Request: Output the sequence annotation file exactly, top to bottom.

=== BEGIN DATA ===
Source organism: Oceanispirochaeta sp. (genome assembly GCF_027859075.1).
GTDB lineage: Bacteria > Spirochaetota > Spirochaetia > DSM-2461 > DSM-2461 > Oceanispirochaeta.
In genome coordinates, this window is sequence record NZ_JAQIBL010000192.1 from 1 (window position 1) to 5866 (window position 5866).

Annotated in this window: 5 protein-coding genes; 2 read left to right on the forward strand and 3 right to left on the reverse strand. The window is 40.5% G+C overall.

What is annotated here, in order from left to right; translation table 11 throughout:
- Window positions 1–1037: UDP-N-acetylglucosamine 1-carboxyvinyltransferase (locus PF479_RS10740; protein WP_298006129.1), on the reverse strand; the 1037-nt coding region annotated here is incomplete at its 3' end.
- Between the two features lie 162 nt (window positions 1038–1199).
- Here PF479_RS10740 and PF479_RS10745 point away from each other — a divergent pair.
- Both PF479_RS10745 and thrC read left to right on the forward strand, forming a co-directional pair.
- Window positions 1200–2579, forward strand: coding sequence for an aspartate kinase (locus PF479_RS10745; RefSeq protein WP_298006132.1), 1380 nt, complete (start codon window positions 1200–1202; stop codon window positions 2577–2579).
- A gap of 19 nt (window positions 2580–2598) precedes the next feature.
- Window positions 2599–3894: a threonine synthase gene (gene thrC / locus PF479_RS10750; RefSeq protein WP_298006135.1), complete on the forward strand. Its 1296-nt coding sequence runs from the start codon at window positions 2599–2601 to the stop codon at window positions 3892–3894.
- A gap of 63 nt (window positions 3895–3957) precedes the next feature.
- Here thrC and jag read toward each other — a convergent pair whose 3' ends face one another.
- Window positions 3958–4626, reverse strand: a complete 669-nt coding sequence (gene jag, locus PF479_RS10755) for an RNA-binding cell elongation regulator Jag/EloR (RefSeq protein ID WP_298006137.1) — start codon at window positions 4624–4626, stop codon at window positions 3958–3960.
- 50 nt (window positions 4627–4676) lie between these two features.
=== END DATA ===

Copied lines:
Source organism: Oceanispirochaeta sp. (genome assembly GCF_027859075.1).
GTDB lineage: Bacteria > Spirochaetota > Spirochaetia > DSM-2461 > DSM-2461 > Oceanispirochaeta.
In genome coordinates, this window is sequence record NZ_JAQIBL010000192.1 from 1 (window position 1) to 5866 (window position 5866).

Annotated in this window: 5 protein-coding genes; 2 read left to right on the forward strand and 3 right to left on the reverse strand. The window is 40.5% G+C overall.

What is annotated here, in order from left to right; translation table 11 throughout:
- Window positions 1–1037: UDP-N-acetylglucosamine 1-carboxyvinyltransferase (locus PF479_RS10740; protein WP_298006129.1), on the reverse strand; the 1037-nt coding region annotated here is incomplete at its 3' end.
- Between the two features lie 162 nt (window positions 1038–1199).
- Here PF479_RS10740 and PF479_RS10745 point away from each other — a divergent pair.
- Both PF479_RS10745 and thrC read left to right on the forward strand, forming a co-directional pair.
- Window positions 1200–2579, forward strand: coding sequence for an aspartate kinase (locus PF479_RS10745; RefSeq protein WP_298006132.1), 1380 nt, complete (start codon window positions 1200–1202; stop codon window positions 2577–2579).
- A gap of 19 nt (window positions 2580–2598) precedes the next feature.
- Window positions 2599–3894: a threonine synthase gene (gene thrC / locus PF479_RS10750; RefSeq protein WP_298006135.1), complete on the forward strand. Its 1296-nt coding sequence runs from the start codon at window positions 2599–2601 to the stop codon at window positions 3892–3894.
- A gap of 63 nt (window positions 3895–3957) precedes the next feature.
- Here thrC and jag read toward each other — a convergent pair whose 3' ends face one another.
- Window positions 3958–4626, reverse strand: a complete 669-nt coding sequence (gene jag, locus PF479_RS10755) for an RNA-binding cell elongation regulator Jag/EloR (RefSeq protein ID WP_298006137.1) — start codon at window positions 4624–4626, stop codon at window positions 3958–3960.
- 50 nt (window positions 4627–4676) lie between these two features.